Exclusive: Bank of Japan likely to ease, may buy longer-dated government bonds

Tue Apr 24, 2012 4:40am EDT
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By Rie Ishiguro and Leika Kihara

TOKYO (Reuters) - The Bank of Japan is likely to ease monetary policy on Friday by boosting asset purchases by up to 10 trillion yen ($123 billion) and in doing so may extend the maturity of government bonds it targets to around three years, according to sources familiar with the central bank's thinking.

The action, which would be the central bank's second easing in just over two months, would serve to show the BOJ's determination to overcome deflation and reach the 1 percent inflation target adopted at its February meeting.

The central bank has been under constant pressure from politicians to do more to rev up the world's third biggest economy, and BOJ policymakers have signalled their readiness to provide more stimulus.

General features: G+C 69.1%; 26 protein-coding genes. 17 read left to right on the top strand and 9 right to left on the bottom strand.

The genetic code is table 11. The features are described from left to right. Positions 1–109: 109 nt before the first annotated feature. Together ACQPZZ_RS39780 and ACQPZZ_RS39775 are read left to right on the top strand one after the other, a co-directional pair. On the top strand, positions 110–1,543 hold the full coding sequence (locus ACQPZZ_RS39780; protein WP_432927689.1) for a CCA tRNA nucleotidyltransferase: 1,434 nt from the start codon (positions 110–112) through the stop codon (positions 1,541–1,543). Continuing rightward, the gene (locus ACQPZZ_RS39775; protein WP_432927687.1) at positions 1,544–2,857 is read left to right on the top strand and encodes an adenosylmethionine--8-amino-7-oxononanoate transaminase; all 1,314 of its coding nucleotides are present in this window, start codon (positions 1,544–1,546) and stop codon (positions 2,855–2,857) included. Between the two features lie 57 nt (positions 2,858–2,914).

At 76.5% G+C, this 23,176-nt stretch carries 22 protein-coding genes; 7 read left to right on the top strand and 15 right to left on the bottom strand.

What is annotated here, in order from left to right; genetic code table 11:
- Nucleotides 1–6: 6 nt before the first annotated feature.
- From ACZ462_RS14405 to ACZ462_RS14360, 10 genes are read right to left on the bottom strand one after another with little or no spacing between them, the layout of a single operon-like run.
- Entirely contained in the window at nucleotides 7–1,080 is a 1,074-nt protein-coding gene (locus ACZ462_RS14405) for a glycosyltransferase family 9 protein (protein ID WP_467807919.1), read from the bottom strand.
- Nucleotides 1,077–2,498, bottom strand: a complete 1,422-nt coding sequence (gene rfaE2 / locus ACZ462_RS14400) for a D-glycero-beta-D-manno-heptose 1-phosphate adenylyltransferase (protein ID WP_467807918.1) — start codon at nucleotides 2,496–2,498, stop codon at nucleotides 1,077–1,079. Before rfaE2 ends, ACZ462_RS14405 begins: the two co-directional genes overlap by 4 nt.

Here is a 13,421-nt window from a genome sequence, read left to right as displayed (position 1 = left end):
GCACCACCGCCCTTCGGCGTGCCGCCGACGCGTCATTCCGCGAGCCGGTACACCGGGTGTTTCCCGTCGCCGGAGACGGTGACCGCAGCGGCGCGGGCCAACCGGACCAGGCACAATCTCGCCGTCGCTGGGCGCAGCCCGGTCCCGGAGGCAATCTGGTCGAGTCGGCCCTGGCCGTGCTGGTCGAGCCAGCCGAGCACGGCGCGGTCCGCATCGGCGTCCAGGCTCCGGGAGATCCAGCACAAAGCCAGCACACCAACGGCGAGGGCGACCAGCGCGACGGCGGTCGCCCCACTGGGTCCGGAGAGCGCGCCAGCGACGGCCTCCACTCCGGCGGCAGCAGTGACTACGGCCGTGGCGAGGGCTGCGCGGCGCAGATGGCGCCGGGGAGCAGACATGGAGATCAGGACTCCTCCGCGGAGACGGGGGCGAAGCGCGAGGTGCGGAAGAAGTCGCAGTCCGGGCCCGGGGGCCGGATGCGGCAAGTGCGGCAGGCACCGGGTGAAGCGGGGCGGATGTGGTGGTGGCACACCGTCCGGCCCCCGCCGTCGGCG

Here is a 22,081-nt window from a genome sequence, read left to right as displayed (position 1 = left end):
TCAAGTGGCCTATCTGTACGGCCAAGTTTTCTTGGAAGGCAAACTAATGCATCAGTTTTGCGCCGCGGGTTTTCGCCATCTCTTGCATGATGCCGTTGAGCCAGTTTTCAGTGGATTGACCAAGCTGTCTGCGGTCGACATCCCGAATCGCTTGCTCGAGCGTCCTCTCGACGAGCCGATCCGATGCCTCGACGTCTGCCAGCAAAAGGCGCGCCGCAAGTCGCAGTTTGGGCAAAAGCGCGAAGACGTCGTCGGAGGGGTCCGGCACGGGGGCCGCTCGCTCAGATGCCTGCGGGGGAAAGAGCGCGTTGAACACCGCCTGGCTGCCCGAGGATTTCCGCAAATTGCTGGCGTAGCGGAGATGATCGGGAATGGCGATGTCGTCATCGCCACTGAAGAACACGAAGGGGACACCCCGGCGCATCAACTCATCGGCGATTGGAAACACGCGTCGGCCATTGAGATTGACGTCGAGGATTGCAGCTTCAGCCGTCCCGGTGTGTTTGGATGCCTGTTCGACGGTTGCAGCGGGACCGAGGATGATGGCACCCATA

But there is no consensus yet within the central bank on whether it should increase its 30 trillion yen asset-buying program by the usual 5 trillion yen increment, or by double that amount - as it did in February - for greater market effect.

If it were to opt for a bigger increase, the BOJ may also extend the maturity of government bonds it buys under the program to around three years from the current two-year duration, said the sources who spoke on condition of anonymity.

"What appears to be certain is that the BOJ will ease on Friday. But there seems to be various views on by how much, so that will be a close call," one of the sources said.

The BOJ now pledges to meet the 30 trillion yen target for asset purchases by the end of this year, but may extend that deadline by about six months if it were to boost the program, the sources said.

With interest rates virtually at zero, the BOJ has adopted as its main policy tool a program under which it buys assets ranging from government bonds to corporate debt and trust funds investing in property and shares.   Continued...

A man walks past the Bank of Japan headquarters building in Tokyo March 13, 2012. REUTERS/Yuriko Nakao